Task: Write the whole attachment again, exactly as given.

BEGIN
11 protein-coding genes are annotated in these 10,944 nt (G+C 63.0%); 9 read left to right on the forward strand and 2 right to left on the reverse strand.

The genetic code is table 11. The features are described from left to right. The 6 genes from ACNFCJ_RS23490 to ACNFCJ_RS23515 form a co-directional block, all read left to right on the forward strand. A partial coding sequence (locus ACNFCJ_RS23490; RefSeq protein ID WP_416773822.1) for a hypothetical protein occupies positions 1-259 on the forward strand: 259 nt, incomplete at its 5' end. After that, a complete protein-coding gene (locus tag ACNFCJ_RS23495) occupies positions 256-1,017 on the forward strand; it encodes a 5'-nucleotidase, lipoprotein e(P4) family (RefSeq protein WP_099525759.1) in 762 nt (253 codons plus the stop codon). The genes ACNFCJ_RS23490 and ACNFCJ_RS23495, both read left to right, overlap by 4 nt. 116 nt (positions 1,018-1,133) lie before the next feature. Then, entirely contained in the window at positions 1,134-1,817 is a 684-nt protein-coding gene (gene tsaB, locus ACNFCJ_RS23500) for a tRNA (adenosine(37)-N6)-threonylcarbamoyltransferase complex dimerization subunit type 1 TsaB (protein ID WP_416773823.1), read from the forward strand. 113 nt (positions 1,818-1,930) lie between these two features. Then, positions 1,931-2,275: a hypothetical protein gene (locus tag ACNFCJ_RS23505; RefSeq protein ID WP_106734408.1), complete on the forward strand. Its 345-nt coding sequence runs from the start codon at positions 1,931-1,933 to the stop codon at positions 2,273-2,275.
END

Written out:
11 protein-coding genes are annotated in these 10,944 nt (G+C 63.0%); 9 read left to right on the forward strand and 2 right to left on the reverse strand.

The genetic code is table 11. The features are described from left to right. The 6 genes from ACNFCJ_RS23490 to ACNFCJ_RS23515 form a co-directional block, all read left to right on the forward strand. A partial coding sequence (locus ACNFCJ_RS23490; RefSeq protein ID WP_416773822.1) for a hypothetical protein occupies positions 1-259 on the forward strand: 259 nt, incomplete at its 5' end. After that, a complete protein-coding gene (locus tag ACNFCJ_RS23495) occupies positions 256-1,017 on the forward strand; it encodes a 5'-nucleotidase, lipoprotein e(P4) family (RefSeq protein WP_099525759.1) in 762 nt (253 codons plus the stop codon). The genes ACNFCJ_RS23490 and ACNFCJ_RS23495, both read left to right, overlap by 4 nt. 116 nt (positions 1,018-1,133) lie before the next feature. Then, entirely contained in the window at positions 1,134-1,817 is a 684-nt protein-coding gene (gene tsaB, locus ACNFCJ_RS23500) for a tRNA (adenosine(37)-N6)-threonylcarbamoyltransferase complex dimerization subunit type 1 TsaB (protein ID WP_416773823.1), read from the forward strand. 113 nt (positions 1,818-1,930) lie between these two features. Then, positions 1,931-2,275: a hypothetical protein gene (locus tag ACNFCJ_RS23505; RefSeq protein ID WP_106734408.1), complete on the forward strand. Its 345-nt coding sequence runs from the start codon at positions 1,931-1,933 to the stop codon at positions 2,273-2,275.